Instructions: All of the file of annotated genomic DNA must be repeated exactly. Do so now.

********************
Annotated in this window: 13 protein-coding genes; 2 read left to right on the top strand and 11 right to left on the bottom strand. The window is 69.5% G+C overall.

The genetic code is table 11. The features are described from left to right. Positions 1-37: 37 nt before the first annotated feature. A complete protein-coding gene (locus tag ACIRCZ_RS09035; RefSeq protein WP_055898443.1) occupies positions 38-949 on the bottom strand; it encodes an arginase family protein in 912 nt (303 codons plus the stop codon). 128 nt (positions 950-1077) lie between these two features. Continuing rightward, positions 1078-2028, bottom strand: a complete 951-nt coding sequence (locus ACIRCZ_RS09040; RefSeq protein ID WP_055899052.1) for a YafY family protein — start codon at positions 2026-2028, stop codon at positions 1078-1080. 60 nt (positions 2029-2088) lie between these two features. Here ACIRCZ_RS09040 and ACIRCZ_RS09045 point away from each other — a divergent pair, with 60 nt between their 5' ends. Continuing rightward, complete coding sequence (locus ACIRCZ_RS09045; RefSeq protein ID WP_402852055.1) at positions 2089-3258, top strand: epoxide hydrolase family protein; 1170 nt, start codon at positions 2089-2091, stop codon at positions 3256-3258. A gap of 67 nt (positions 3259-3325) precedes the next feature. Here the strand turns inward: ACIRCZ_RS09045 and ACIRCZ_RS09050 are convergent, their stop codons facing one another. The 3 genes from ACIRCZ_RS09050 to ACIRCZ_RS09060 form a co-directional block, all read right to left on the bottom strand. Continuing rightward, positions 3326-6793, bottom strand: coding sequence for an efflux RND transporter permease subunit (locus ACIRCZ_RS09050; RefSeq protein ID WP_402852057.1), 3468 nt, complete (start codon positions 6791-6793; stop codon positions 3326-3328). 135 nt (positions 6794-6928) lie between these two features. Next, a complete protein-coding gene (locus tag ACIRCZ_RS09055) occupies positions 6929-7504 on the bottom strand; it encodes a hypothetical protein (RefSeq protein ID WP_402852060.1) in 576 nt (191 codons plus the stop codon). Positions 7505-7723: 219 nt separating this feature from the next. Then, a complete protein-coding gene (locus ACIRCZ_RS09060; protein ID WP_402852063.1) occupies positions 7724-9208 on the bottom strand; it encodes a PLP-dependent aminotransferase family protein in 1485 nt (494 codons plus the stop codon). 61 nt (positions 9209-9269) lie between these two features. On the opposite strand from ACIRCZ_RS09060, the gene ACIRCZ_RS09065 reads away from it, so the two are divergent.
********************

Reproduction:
Annotated in this window: 13 protein-coding genes; 2 read left to right on the top strand and 11 right to left on the bottom strand. The window is 69.5% G+C overall.

The genetic code is table 11. The features are described from left to right. Positions 1-37: 37 nt before the first annotated feature. A complete protein-coding gene (locus tag ACIRCZ_RS09035; RefSeq protein WP_055898443.1) occupies positions 38-949 on the bottom strand; it encodes an arginase family protein in 912 nt (303 codons plus the stop codon). 128 nt (positions 950-1077) lie between these two features. Continuing rightward, positions 1078-2028, bottom strand: a complete 951-nt coding sequence (locus ACIRCZ_RS09040; RefSeq protein ID WP_055899052.1) for a YafY family protein — start codon at positions 2026-2028, stop codon at positions 1078-1080. 60 nt (positions 2029-2088) lie between these two features. Here ACIRCZ_RS09040 and ACIRCZ_RS09045 point away from each other — a divergent pair, with 60 nt between their 5' ends. Continuing rightward, complete coding sequence (locus ACIRCZ_RS09045; RefSeq protein ID WP_402852055.1) at positions 2089-3258, top strand: epoxide hydrolase family protein; 1170 nt, start codon at positions 2089-2091, stop codon at positions 3256-3258. A gap of 67 nt (positions 3259-3325) precedes the next feature. Here the strand turns inward: ACIRCZ_RS09045 and ACIRCZ_RS09050 are convergent, their stop codons facing one another. The 3 genes from ACIRCZ_RS09050 to ACIRCZ_RS09060 form a co-directional block, all read right to left on the bottom strand. Continuing rightward, positions 3326-6793, bottom strand: coding sequence for an efflux RND transporter permease subunit (locus ACIRCZ_RS09050; RefSeq protein ID WP_402852057.1), 3468 nt, complete (start codon positions 6791-6793; stop codon positions 3326-3328). 135 nt (positions 6794-6928) lie between these two features. Next, a complete protein-coding gene (locus tag ACIRCZ_RS09055) occupies positions 6929-7504 on the bottom strand; it encodes a hypothetical protein (RefSeq protein ID WP_402852060.1) in 576 nt (191 codons plus the stop codon). Positions 7505-7723: 219 nt separating this feature from the next. Then, a complete protein-coding gene (locus ACIRCZ_RS09060; protein ID WP_402852063.1) occupies positions 7724-9208 on the bottom strand; it encodes a PLP-dependent aminotransferase family protein in 1485 nt (494 codons plus the stop codon). 61 nt (positions 9209-9269) lie between these two features. On the opposite strand from ACIRCZ_RS09060, the gene ACIRCZ_RS09065 reads away from it, so the two are divergent.